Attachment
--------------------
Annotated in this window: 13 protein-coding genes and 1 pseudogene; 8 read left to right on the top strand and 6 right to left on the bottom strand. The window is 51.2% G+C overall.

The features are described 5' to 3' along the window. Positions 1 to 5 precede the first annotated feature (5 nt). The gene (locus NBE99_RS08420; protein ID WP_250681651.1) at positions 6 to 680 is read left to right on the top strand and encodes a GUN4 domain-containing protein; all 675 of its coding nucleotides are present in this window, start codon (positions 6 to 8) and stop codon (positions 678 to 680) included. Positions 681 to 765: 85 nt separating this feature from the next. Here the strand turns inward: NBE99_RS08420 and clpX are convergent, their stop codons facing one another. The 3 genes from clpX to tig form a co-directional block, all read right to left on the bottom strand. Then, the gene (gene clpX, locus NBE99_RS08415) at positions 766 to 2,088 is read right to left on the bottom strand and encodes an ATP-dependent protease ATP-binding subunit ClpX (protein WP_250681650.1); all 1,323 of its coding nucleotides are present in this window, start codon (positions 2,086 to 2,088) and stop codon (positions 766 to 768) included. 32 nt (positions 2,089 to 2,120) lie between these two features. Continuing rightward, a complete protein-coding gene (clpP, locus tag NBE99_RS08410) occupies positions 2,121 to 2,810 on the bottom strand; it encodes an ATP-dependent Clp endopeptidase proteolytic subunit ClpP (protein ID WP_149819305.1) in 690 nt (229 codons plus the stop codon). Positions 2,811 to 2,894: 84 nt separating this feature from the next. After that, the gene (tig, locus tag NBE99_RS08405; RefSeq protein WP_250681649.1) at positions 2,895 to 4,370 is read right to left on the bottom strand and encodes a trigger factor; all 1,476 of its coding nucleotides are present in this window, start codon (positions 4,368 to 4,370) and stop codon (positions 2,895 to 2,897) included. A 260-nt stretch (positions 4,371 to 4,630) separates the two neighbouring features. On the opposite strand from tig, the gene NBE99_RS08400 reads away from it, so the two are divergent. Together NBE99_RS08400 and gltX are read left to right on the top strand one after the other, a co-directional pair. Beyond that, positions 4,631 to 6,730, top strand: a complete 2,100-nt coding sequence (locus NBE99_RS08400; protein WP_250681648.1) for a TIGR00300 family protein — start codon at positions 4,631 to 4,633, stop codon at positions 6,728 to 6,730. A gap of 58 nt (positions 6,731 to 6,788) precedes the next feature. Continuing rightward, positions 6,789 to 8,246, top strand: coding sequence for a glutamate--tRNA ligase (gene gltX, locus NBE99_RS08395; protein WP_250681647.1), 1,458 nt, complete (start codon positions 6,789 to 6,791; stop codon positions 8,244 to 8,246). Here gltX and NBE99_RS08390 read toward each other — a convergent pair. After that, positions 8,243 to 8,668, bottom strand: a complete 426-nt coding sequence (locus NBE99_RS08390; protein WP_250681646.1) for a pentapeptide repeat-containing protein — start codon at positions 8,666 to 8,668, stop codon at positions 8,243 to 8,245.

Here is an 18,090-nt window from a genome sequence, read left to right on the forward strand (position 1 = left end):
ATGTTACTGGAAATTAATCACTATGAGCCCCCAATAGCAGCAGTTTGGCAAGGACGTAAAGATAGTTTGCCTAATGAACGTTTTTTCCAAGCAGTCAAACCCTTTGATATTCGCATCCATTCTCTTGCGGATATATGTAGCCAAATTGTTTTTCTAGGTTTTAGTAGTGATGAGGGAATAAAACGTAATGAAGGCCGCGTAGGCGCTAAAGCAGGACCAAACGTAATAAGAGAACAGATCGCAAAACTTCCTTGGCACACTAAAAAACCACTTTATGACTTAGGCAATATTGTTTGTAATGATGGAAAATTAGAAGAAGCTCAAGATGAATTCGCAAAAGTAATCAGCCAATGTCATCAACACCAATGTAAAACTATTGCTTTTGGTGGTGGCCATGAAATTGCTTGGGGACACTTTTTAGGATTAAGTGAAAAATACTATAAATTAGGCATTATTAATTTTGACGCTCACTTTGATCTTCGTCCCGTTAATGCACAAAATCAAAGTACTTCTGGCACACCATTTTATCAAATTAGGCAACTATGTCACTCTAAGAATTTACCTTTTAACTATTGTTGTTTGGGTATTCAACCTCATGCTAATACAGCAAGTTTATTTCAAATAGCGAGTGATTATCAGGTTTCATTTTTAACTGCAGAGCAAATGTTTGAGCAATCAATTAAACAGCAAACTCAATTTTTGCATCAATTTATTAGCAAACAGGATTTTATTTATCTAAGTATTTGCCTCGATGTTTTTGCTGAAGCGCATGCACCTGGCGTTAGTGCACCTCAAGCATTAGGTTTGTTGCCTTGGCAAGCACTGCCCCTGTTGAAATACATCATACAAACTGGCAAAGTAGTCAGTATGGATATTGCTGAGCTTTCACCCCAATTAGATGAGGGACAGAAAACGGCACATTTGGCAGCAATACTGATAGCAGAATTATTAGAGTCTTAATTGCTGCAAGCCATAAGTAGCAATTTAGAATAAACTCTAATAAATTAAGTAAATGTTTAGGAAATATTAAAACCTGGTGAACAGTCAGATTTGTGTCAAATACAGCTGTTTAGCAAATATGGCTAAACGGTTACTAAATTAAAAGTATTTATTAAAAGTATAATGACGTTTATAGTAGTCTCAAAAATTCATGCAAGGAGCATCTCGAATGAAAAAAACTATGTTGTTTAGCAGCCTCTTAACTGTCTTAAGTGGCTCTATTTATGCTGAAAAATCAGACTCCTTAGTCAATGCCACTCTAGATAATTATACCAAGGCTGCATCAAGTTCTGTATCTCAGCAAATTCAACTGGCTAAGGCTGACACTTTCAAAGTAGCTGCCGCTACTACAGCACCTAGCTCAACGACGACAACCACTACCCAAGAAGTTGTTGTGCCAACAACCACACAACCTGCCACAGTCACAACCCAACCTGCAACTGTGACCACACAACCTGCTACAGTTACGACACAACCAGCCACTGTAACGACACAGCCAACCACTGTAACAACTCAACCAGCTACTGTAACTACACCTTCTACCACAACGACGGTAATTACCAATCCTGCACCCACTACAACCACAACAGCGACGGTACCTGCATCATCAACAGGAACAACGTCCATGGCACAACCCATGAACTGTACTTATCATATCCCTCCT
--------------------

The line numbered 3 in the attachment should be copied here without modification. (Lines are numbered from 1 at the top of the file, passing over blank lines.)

Here is an 18,090-nt window from a genome sequence, read left to right on the forward strand (position 1 = left end):